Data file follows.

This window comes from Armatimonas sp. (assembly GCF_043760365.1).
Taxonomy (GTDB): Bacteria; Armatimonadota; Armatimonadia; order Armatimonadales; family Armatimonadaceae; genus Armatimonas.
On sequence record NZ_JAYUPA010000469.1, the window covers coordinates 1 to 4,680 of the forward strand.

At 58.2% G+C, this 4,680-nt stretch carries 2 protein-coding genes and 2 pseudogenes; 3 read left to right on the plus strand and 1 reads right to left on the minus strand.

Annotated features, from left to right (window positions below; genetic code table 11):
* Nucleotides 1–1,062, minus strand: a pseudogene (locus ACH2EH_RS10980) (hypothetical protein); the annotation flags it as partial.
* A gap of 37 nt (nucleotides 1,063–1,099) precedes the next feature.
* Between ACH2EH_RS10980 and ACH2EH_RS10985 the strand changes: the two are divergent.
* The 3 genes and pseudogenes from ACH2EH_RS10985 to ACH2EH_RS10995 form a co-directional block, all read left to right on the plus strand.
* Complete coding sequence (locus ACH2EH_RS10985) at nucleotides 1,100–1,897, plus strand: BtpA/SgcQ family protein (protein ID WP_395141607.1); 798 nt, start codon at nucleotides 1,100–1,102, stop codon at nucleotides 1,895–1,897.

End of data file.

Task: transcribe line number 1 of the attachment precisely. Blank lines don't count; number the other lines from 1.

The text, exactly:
This window comes from Armatimonas sp. (assembly GCF_043760365.1).